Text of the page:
POLICE STATEMENT ON THE INVESTIGATION REGARDING AL GORE
In an ongoing effort to be fully transparent and responsive to media inquiries regarding the investigation concerning Al Gore, Chief Michael Reese has issued the following statement to clarify the actions of the Portland Police Bureau:
The case concerning allegations against Al Gore began in 2006, when an attorney representing the woman involved contacted the Portland Police Bureau. Detectives arranged to meet with the woman on three different occasions. All of these meetings were canceled by the woman’s attorney. Detectives were then told by her attorney that the woman was pursuing civil litigation.
The District Attorney was consulted, but without the woman’s cooperation, the case was cleared.
In 2009, the woman involved asked Portland Police Detectives to take her statement. She read a prepared statement and a Detective asked follow-up questions. The Police Bureau did not contact Mr. Gore, nor did it refer the case to the District Attorney at that time.
In June 2010, when a national tabloid published a story, the Police Bureau received public records requests for the police reports regarding these allegations. In accordance with public records law and because it was a closed investigation, the Police Bureau released those redacted reports.
In reviewing this case, we have determined there were procedural issues with the 2009 investigation that merit re-opening the case. There should have been command level review at the time on the specifics of this case and decisions on whether the investigation should go forward.
The decision to re-open the case was solely made by the Portland Police Bureau. It is our responsibility to both parties involved to conduct a thorough, fair and timely investigation. As with any open investigation, it is inappropriate for the Police Bureau to comment on any specifics regarding the investigation. We ask for the public’s patience as we let the facts of the investigation guide us and ensure the integrity of the investigation. I have asked Detectives to assign appropriate resources in the interest of conducting a complete investigation in an expedited manner.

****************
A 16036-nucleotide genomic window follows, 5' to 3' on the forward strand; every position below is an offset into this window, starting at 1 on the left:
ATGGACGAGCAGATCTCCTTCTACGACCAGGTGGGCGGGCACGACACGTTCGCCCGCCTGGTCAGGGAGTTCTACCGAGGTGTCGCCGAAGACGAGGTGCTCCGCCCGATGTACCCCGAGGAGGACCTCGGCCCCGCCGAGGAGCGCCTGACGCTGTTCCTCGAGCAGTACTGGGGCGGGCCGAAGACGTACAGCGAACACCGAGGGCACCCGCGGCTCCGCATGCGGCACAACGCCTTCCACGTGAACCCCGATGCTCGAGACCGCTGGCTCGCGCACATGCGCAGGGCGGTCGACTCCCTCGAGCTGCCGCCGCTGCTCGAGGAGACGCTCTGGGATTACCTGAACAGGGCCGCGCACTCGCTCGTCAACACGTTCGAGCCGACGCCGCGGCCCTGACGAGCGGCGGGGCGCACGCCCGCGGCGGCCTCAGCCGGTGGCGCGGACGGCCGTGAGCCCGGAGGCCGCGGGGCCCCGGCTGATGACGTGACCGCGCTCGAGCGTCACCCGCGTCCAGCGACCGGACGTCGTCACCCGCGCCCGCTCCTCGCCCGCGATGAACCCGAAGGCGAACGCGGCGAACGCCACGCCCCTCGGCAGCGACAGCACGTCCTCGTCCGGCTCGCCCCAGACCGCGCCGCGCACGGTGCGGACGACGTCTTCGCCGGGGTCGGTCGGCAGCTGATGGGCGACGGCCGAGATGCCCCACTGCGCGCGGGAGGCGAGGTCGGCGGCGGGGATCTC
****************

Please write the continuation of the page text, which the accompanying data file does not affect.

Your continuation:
Oregon authorities said Wednesday that a woman accused former Vice President Al Gore of "unwanted sexual contact" in connection with a 2006 encounter, but no charges resulted because detectives could not substantiate her claim.
In a statement released to the media, the Portland Police Department said the allegation involved an encounter between Gore and a licensed massage therapist at a hotel on October 24, 2006. "The detectives concluded that there was not enough evidence to support the allegations," Portland police spokeswoman Mary Wheat told CNN.
The department explained its timing in releasing a statement Wednesday by saying that while the department does not usually release information on alleged sex crimes, "A national tabloid magazine has published a story discussing allegations made by a Portland woman against former Vice President Al Gore."